Easy Achievements Can Boost Game Sales, Says Gearbox Boss

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Easy Achievements Can Boost Game Sales, Says Gearbox Boss

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Gearbox big cheese Randy Pitchford says game makers can increase their sales by tens of thousands of copies just by tossing in some easy Achievements to attract the relentless Achievement Whore demographic.

It never occurred to me that Achievement whores could actually represent a discrete market demographic, nor that there might actually be gamers out there who base their purchasing decisions on how quickly a game will help them boost their Achievement scores. But I guess that's why Pitchford is calling the shots at Gearbox while I can't even get my dog to do what I want him to; he puts a lot more thought into this sort of thing that the average person.

"The Achievement hunter, who's going to make purchase decisions around the Achievements per minute ratio - he's probably buying ten to twenty titles a year, or at least playing that many. He's playing a lot. So he's a very frequent customer, and you want to be in that pile. That's just business," Pitchford said

"The time it takes [to include easy Achievements] is minimal, because you're designing Achievements anyway, and you can probably affect your sales by something like 10 and 40 thousand units," he continued. "If you're talking about a triple-A game selling between 1 and 2.5 million units. You're talking tens of thousands of units of impact there."

My first reaction when I read this was disbelief. Are there actually people who buy and play games just to ratchet up their Gamescore? After a moment of reflection, however, I was forced to conclude that he's almost certainly right. My own experience with Achievements has taught me a thing or two about their addictive qualities and for an awful lot of gamers these days, getting the Achievements is an important part of playing the game. Hell, The Escapist even has its own "Badge Hunters" user group.

So why aren't more games packed with easy Achievements? Pitchford said the problem is that Achievements are designed by, of all people, game designers. "Unfortunately most people in the industry don't think through it that much," he said. "You have designers designing achievements, and they're the worst."

Source: OXM

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Well thath does me. I'll buy loads of games if you can get an achivement for pressing pause ;)

That is a wonderful achievement. Now all we need is a "Ragequit" achievement.

Malygris:

It never occurred to me that Achievement whores could actually represent a discrete market demographic, nor that there might actually be gamers out there who base their purchasing decisions on how quickly a game will help them boost their Achievement scores.

Really? Why did you think everybody and their dog did it? Xbox's Achievements, PSN's Trophies, Steam's Achievements... Wii's... Erm... Wii's... Whatever the fuck...

They're, generally, stupidly easy to code, add a bit of "artificial but ultimately optional and thus forgivable" game length and, better yet, reward a gamer's behavior of playing the game. We're very simple minded creatures really. Even something as simple as a box of text saying "congratulations, you did something!" makes you feel slightly better about ourselves. "I achieved something!... Something stupidly easy and arbitrary perhaps! But I managed to do it!"

MorteSphere:
That is a wonderful achievement. Now all we need is a "Ragequit" achievement.

I'm sorry but that already exists. Look under the achievement named "BarbeQueQ".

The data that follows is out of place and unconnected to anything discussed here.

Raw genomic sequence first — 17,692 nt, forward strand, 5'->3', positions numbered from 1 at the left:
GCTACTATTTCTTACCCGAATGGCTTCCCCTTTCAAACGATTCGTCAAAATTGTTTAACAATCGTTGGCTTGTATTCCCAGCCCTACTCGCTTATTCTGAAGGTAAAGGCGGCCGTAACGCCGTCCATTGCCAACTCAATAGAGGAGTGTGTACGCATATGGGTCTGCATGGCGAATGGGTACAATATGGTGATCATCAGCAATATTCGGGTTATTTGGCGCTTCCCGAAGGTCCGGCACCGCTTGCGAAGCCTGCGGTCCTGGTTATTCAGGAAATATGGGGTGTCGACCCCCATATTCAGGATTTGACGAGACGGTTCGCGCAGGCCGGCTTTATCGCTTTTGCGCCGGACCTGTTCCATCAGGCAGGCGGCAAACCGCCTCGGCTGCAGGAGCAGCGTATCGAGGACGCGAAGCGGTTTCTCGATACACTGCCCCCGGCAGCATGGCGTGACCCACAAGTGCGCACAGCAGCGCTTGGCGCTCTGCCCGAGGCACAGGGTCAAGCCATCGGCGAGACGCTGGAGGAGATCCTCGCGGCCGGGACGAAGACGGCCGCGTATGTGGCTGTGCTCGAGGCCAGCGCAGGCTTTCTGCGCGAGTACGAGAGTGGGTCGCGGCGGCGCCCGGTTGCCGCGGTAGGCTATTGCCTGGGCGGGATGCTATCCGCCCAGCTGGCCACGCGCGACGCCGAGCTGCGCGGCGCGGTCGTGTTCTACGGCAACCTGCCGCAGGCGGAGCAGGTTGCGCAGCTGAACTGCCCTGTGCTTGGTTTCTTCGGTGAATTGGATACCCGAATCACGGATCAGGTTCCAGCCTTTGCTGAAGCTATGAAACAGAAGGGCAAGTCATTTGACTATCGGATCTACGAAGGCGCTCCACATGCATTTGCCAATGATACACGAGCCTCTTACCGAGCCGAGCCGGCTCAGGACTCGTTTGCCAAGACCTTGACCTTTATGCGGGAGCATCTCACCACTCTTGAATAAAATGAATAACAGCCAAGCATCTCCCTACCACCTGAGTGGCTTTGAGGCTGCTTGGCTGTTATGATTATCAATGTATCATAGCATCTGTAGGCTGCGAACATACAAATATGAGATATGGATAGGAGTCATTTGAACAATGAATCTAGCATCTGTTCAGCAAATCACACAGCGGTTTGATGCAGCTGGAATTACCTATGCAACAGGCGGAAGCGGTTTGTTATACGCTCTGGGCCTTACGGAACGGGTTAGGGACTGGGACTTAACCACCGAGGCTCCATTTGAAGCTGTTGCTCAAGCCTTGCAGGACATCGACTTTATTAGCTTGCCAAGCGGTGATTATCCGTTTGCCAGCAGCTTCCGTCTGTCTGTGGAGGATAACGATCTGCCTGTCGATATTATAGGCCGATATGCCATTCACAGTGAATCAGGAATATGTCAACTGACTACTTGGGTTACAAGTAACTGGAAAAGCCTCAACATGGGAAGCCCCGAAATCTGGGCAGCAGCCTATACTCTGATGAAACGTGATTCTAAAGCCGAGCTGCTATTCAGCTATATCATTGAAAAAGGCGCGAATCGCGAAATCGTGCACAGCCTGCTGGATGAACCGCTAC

That's actually a really good marketing idea. I know tons of people that will ask "How easy is it to get achievements?" to determine whether they buy it or not. I even rented some games for the achievements. I don't know why... there's something just entrancing about them.

achievements never did it for me, I don't even pay attention to them. How long until they start treating gamers even MORE like retarded.

"dawww, you took your first steps in the game!"
"You just pushed the X button for the first time!"

Surely this has been mentioned before, i mean isn't it obvious?

How many copies of Avatar would have been sold if it weren't for the achievements?

I figured it would have an impact on rentals but people paying 60 bucks for a game they don't like just for achievements is crazy. It happens alot but still.

I have also begun to notice a correlation between bad games and easy achievements. Now my theory isn't 100% yet but the base of it is most games with easy achievements are usually bad to begin with. I think the industry has already passed Pitchford. I hope he didn't give away thier trade secrets.

Nurb:
achievements never did it for me, I don't even pay attention to them. How long until they start treating gamers even MORE like retarded.

"dawww, you took your first steps in the game!"
"You just pushed the X button for the first time!"

Well considering that immediate feedback is the most effective teaching method in the entirety of written human history I think they'll stick with it for quite some time.

Every organism is looking for the most immediate feedback it can get, often overlooking more effective tactics that return feedback at a much further along point.

I LOVE achievements (or Trophies where I tend to play) but I'm not a big fan of easy ones. Course on the other end of the spectrum I HATE the "Play the whole game without saving, continuing, getting shot, sneezing, or clicking R2" ones. Especially when there are 8 hours of gameplay between me and the end of the game.

Caliostro:

Malygris:

It never occurred to me that Achievement whores could actually represent a discrete market demographic, nor that there might actually be gamers out there who base their purchasing decisions on how quickly a game will help them boost their Achievement scores.

Really? Why did you think everybody and their dog did it? Xbox's Achievements, PSN's Trophies, Steam's Achievements... Wii's... Erm... Wii's... Whatever the fuck...

They're, generally, stupidly easy to code, add a bit of "artificial but ultimately optional and thus forgivable" game length and, better yet, reward a gamer's behavior of playing the game. We're very simple minded creatures really. Even something as simple as a box of text saying "congratulations, you did something!" makes you feel slightly better about ourselves. "I achieved something!... Something stupidly easy and arbitrary perhaps! But I managed to do it!"